It uses the deferred render buffers as input instead of depth reconstructions. Simple, just like my brains are. Probably not the fastest way around, but it works pretty well. Also on background buildings. It prevents self-occlusion or foreground objects to mix with background stuff. Surfaces can still self-occlude with their normalMaps though, although the effect is barely visible in the end-result. But if you get it for free, why not. Bullet hole decals that affect the normalMap will create darkening for example, pretty neat.
Not implemented here yet, but I always have fights with the skybox as that area doesn’t have a position, normal, or depth by default. By rendering an extreme high depth in the position or depth buffer (glClearColor( much ) ), it will be skipped here now though. You can abort the shader right away when the sourcePixel depth is also high, as you don’t have to process the skybox. In outdoor area’s that can save up to 50% of the calculations!
Anyway, what I really wanted to share was that other technique: Screen-Space-Global-Illumination. Used to spread light to create "color bleeding". No, that won't be my top-secret next take on real-time G.I. but it *might* be useful to complete it. Just like SSAO. Due limitations the few "realtime G.I." solutions available so far, including the Crytek LPV one, are still computing the indirect light distribution on a rough, inaccurate scale. To deal with the small details, SSAO and SSGI can be used. Crytek for example uses SSGI to approximate G.I. for background scenery that falls outside the LPV workspace (3D volume textures around the camera).
So... what is SSGI then? If you can compute occlusion by looking at neighbor pixels, then why not using it to reflect (direct) light? Hey, another nice usage of the Inferred Rendering pipeline approach, where we produce a diffuse & specular light screentexture. Just copy the SSAO shader, and in addition read the diffuse value from the neighbor pixels. I also read the reflectance & emissive value from a second texture. Those colors roughly represent the outgoing light from a neighbor pixel. Now we only have to test if it reaches the source pixel... yep, same stuff as the formula I did above, but with a small addition:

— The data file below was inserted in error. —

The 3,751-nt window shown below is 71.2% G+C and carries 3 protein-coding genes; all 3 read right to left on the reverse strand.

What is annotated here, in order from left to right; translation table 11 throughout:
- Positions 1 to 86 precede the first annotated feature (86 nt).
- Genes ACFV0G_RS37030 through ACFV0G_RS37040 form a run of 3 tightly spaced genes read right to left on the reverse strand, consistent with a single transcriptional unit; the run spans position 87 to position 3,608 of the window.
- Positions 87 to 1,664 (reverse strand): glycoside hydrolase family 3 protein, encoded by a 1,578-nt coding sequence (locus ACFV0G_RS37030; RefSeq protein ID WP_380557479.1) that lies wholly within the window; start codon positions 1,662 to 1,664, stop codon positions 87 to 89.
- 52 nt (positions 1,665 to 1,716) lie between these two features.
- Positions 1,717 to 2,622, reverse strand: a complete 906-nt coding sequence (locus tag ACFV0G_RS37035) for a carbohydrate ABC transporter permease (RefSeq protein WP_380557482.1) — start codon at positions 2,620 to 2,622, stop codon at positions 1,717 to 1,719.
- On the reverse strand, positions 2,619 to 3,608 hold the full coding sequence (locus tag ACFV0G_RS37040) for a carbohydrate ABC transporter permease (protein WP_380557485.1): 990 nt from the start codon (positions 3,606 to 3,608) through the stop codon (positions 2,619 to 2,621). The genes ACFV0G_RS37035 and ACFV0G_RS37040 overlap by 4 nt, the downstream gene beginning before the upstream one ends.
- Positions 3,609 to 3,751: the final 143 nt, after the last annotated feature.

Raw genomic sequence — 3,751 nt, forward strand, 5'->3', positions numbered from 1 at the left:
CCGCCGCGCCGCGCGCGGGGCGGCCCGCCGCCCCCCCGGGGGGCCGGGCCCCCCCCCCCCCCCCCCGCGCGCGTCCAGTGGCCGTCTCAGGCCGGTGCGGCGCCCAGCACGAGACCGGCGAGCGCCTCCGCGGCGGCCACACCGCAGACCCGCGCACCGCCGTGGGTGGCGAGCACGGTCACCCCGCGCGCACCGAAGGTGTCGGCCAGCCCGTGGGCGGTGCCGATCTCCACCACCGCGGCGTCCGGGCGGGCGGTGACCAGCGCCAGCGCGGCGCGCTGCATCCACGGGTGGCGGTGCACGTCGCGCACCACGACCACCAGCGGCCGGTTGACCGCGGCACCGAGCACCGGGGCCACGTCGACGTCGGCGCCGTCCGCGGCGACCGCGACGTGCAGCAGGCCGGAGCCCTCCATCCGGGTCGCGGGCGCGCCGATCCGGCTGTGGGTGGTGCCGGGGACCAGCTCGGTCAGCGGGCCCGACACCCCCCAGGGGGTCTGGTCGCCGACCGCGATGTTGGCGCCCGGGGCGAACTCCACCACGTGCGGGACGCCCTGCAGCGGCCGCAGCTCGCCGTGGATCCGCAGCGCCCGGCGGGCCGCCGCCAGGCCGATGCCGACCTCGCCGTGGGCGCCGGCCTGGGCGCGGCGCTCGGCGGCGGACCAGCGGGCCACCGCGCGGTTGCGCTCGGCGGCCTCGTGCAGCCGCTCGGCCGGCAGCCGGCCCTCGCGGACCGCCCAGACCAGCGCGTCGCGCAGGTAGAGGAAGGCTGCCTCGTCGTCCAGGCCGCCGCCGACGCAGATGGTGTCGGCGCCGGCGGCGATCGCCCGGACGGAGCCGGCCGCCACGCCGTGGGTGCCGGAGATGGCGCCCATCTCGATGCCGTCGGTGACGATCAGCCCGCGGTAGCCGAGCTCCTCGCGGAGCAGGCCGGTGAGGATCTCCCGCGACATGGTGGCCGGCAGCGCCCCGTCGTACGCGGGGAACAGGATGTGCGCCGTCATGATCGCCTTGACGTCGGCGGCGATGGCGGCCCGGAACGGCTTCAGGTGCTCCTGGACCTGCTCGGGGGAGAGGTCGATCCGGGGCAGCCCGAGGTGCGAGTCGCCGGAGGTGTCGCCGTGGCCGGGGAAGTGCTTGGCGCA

half3 giCol = tex2D( diffuseTex , tx ).rgb * 0.5f + tex2D( additiveTex, tx ).rgb;
giCol *= shineFac * saturate( dot(nbNrm, -dir) );
giSum += giCol * saturate( (nbPix.w - srcPix.w + maxPixDist )*10000 );
You can simply add these lines in the loop so you can calculate AO and SSGI at the same time. Ow, the brighter the G.I., the less Ambient Occlusion should occur of course. You can simply lerp between the two, based on the G.I. result luminance.
Direct light falls on the ground here, then the surrounding walls / objects pick it up again. Without any G.I., the backsides of the boxes would be pitch black. Also, the emissive monitor creates a blur.
Life can be so simple. But does it really work? Hmmm... well... Three problems. First of all, it makes the already expensive SSAO shader even nastier. Second, the SSGI effect is, just like SSAO, only very local. Again, you barely see it unless applied on really bright colored objects such as a computer monitor or bright green plastic wall.
The third problem is the product of problem one and two. To make the effect more noticeable (worth the additional cost), SSAO and SSGI should use different sample radiuses. The bigger the circle, the wider the light spreads (or actually gathered) of course. But that doesn't work too well with SSAO, unless you like blurry crap. So, the only proper solution I could think about, was to put the SSGI in a separate loop that uses a wider sampling range around the source pixel. And thus requires even more horsepower, for just a small effect. Is it worth it? Mehh, if you target for somewhat older hardware, NO.
In a scenario like this SSGI helps (though a cubeMap could do as well). But when the hell do you see things like this?
Just when I pushed the speed to 70 FPS (30 on my older card), SSGI is making havoc again. Currently SSAO & SSGI are done in the same pass, on a buffer half the size of the screen. What I could do is moving SSGI to a separate pass on a 1/4 sized buffer. Less quality, but then again SSGI allows more blurring & smearing than SSAO does I think. Didn't try it yet though.
And that boys & girls, was probably the most technical piece of text I ever wrote.